pondering dust and ashes
Last week’s mid-day Ash Wednesday Mass was more solemn than usual. It was more like a daily mass as there was no choir or alter servers. I didn’t mind. I found the stark atmosphere quite fitting for the commencement of Lent. Besides, no choir meant I didn’t have to sing the Ashes song. Of course, after hearing that droll tune every Ash Wednesday for the past 31 years, guess what was in my head as I made my way up the aisle to receive ashes?
I tried to meditate on something other than the ambiguous verses flowing through my brain. I repeated to myself over and over the words uttered by the priest when he lifted his hand to traced the cross on my forehead: Remember you are dust and to dust you shall return. Remember you are dust and to dust you shall return. Remember you are dust and to dust you shall return. In the foreground of my mind was this Ash Wednesday litany, but in the background was still the Ashes song: We rise again from ashes, from the good we fail to do. We rise again from ashes to create ourselves anew. If all our world is ashes then must our lives be true. An offering of ashes, an offering to you. I was amazed at how contradictory the two sounded side-by-side, and yet we hear them simultaneously each year.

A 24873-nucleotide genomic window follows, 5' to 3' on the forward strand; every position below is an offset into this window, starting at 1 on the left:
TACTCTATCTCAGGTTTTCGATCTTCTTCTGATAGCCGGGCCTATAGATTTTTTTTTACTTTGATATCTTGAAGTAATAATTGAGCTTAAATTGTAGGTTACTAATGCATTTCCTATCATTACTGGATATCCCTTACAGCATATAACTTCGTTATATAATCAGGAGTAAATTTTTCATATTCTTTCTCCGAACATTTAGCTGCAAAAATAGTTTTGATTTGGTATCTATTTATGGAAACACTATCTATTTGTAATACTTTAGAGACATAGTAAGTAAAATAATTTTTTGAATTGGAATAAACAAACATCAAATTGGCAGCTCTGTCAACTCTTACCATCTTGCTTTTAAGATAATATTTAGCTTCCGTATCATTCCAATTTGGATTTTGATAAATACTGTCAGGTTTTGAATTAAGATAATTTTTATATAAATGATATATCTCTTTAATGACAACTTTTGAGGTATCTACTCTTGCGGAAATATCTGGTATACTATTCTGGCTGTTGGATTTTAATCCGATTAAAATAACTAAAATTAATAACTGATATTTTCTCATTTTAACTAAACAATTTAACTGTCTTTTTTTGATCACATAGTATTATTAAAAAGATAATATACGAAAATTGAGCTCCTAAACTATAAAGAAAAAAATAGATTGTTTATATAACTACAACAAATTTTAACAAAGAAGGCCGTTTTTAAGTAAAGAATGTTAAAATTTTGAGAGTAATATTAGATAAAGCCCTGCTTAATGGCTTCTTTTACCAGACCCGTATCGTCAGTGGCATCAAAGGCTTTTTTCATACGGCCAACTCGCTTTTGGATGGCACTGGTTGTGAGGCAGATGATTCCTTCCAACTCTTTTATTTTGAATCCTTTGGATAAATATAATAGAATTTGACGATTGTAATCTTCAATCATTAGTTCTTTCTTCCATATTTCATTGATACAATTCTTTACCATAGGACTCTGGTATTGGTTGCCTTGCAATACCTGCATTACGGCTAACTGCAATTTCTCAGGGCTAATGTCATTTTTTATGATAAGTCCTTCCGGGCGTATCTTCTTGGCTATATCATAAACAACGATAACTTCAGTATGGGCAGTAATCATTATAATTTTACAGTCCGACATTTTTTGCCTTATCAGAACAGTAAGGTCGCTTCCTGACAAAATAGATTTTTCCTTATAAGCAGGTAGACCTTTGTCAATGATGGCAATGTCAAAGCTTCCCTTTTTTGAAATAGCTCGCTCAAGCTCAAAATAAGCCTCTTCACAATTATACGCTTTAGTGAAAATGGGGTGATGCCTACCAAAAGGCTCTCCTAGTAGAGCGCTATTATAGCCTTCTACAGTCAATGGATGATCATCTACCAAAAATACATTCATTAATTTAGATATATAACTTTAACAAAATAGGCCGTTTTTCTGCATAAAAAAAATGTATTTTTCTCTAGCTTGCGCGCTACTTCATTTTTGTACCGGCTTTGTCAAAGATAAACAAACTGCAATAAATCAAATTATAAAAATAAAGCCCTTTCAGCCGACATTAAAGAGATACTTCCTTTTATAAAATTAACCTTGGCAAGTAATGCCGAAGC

It was easier to focus on the familiar tune and it’s words of “doing” rather than the simple phrase of “being” used by the priest. While I’m called to have an active faith, I often get caught up in what I am doing and forget to be still. Ash Wednesday is a liturgical reminder of my nothingness. It is a yearly reminder to “Be still before the Lord and wait on Him” (Psalm 37: 7). Since Lent is not about what is easy, I forced myself to embrace my nothingness through the simplicity of Ash Wednesday Mass: Remember you are dust and to dust you shall return.